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Anoka High School: Shakaylah James inspires with her unwavering positive attitude, perseverance

Shakaylah James Anoka High School (AHS) junior Shakaylah James has something she wants you to know: “Being like everybody else is not where it’s at.”

James, who practically bubbles with optimism and enthusiasm, is definitely her own unique person, one who has made a big impression on staff and students at AHS. Even though she has faced some struggles and adversity in her young life, she has managed to overcome them without ever losing her upbeat, positive attitude.

“The resiliency and perseverance and positivity she brings is inspiring,” said school counselor Kari Schell. “She’s just one of those students that you know is going to do great things.”

James is a hard worker and dedicated student who is always happy to help her classmates, qualities which have earned her a selection as one of this year’s Anoka-Hennepin School District Inspiring Students. 

“She’s just such a thoughtful, well-spoken young lady. She has so many goals,” Schell said. “Her teachers say she’s always a pleasure in class, she always works so hard.”

James said she gets her positive attitude in part from her grandmother, with whom she and her mom live.

“She is a very strong woman. She’s from Mississippi and had seven kids, three of whom died. She picked cotton, and she didn’t really have the choice to go to school. She would get up at 6 a.m. and go to the fields and pick until sunset,” she said. “She taught herself how to read and write.”

Despite everything she went through, her grandmother never succumbed to negativity, which has helped give James perspective about her own life.

“I have no reason not to smile, because I’m alive, and I have rights, and I live in a free country, and I can do just about anything I want,” she said. “There’s a lot of things to be happy about.”

Her grandmother’s stories have also instilled in her the importance of education. James said college is a priority, and she is currently taking AVID, a college-prep class, and plans to enroll in AP classes next year.

Still, she has faced challenges. Her father has never been a part of her life, and she and her mother experienced homelessness for a brief period after her mother lost her job in a mass layoff.

“I just remember we were jumping from shelter to shelter, and I was missing school, and all my teachers were concerned about me,” she said.” I really wanted to go back to school, but we didn’t have a stable home or transportation.”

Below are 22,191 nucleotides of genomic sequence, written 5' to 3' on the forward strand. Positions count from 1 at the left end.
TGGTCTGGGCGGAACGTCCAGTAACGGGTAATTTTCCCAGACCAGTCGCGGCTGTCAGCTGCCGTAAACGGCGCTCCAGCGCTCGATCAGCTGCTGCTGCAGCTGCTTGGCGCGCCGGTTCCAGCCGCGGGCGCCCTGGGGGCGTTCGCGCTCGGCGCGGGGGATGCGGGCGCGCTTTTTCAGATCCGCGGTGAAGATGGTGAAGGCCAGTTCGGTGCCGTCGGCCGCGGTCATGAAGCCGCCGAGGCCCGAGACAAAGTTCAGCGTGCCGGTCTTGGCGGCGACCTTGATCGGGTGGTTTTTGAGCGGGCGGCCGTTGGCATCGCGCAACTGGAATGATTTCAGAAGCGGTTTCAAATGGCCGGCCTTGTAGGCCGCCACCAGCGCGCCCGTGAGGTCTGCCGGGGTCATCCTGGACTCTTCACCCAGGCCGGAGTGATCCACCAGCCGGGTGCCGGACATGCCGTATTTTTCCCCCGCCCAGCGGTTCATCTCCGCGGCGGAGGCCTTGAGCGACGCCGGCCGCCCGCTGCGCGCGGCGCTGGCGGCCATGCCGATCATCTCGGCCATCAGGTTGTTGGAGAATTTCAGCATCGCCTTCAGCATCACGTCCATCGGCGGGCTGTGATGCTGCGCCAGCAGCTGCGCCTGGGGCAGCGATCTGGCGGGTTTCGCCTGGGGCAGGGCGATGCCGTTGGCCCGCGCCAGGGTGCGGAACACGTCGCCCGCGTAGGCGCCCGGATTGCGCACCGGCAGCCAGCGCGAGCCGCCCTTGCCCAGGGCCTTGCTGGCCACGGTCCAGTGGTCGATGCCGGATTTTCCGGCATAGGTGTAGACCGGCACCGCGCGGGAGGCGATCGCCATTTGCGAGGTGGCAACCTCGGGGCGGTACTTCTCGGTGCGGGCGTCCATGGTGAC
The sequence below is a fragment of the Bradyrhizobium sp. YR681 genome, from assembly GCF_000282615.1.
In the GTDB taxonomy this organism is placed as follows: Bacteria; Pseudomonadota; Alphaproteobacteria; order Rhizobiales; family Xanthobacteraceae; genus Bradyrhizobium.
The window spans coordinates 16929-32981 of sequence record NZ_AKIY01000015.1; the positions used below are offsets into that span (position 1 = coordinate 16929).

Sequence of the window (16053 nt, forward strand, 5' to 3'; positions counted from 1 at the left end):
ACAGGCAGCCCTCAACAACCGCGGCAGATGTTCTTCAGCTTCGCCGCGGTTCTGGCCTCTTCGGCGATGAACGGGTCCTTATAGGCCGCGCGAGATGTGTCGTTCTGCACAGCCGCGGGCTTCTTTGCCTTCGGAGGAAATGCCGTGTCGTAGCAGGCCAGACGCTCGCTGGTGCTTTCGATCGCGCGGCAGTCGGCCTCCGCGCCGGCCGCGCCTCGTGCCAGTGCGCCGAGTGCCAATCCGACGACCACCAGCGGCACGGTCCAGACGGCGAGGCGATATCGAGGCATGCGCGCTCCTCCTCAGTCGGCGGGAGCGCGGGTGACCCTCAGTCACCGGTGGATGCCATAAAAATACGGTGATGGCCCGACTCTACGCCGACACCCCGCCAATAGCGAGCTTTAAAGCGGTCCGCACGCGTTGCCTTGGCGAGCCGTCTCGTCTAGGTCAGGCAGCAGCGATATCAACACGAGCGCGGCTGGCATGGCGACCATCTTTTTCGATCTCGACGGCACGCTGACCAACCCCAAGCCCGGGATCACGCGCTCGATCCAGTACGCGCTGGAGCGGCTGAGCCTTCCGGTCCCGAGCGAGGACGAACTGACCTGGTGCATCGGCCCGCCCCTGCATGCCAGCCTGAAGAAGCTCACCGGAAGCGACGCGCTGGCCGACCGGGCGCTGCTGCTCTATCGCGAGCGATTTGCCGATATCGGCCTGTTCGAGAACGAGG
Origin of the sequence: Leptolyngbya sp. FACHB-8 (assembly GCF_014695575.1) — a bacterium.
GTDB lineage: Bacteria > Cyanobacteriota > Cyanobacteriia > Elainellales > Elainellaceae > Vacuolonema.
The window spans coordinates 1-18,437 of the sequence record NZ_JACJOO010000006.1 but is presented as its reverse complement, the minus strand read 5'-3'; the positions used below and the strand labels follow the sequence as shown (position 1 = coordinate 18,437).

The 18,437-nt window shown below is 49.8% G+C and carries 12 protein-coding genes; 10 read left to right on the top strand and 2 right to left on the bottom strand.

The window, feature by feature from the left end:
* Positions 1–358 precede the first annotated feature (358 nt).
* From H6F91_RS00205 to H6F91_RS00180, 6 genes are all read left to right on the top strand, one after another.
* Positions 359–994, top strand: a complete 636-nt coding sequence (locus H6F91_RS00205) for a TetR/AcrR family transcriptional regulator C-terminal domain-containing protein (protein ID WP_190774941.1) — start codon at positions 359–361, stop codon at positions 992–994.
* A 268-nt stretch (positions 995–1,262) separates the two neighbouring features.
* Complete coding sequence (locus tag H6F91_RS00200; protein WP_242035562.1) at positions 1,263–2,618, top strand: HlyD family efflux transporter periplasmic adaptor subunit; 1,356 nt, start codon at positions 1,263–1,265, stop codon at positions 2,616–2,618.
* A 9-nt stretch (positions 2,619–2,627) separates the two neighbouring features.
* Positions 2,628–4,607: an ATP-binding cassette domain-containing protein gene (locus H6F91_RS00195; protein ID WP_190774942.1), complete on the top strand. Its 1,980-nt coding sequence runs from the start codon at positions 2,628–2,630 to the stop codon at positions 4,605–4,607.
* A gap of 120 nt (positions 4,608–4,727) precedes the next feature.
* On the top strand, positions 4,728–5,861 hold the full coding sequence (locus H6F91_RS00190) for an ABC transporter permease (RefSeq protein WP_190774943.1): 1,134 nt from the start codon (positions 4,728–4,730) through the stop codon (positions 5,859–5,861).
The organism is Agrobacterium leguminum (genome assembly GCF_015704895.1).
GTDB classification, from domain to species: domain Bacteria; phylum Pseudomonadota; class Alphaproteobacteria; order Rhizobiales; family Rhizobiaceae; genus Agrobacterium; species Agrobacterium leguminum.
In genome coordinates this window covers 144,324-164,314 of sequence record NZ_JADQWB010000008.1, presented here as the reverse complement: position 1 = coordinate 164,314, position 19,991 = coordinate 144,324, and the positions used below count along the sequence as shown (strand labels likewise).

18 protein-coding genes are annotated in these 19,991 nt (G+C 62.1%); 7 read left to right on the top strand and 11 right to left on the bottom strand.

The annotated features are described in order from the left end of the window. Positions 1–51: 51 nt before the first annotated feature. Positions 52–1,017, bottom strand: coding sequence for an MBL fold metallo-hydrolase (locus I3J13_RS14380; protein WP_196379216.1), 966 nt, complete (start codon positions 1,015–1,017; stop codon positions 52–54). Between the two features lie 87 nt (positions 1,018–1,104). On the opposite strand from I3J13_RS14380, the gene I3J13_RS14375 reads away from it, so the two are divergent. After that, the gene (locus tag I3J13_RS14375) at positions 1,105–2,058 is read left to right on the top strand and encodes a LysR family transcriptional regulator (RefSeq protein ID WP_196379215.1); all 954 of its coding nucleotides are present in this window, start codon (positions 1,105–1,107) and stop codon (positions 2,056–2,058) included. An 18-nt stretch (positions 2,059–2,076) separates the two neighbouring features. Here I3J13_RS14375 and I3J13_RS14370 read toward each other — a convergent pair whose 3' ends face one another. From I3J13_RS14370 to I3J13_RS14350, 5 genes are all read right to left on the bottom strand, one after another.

Regardless, she continued to do her schoolwork during that time. When she was able to return to school a few weeks later, she had all her work completed and jumped right back in without missing a beat.

“I didn’t feel I would get anywhere in life just sitting there not doing anything,” she said. “Before that I’ve never missed a day of school. Even when I’m sick, I tell my mom if I’m not on my deathbed or I’m not contagious, I want to go.”

James also went through a difficult period in middle school with a group of friends who were critical of her clothes and appearance, which made her start to feel bad about herself.

“I never thought I’d need the right shoes to fit in, but then I thought maybe I did,” she said. “But when I was by myself I started questioning and rethinking those friendships. Then I met my best friend, who told me I don’t need to fit in, I need to be the sunflower out of a lot of roses.”

James has since learned to responds to critics with a smile. But to get through that time, she focused on academics and spent a lot of time alone, which proved invaluable as a way to get to know herself, and helped her embrace her independence and individuality.

“There’s nothing wrong with being alone. It helps you define who you are,” she said. “As I grew and got older, I just learned more about myself and who I want to be in life from spending time alone. And if you’re not rowing in my boat the same way I am, then I’m not going to let you bring me down.”

Inspired by Time magazine’s Person of the Year, the Anoka-Hennepin School District celebrates students who are inspirations and examples of hard work, determination, resiliency, and leadership. One student from each traditional and alternative high school are selected for the district’s Inspiring Students banner collection.

Each high school and the district’s central office buildings will display the banners throughout the school year. A new student will be selected from each high school every year.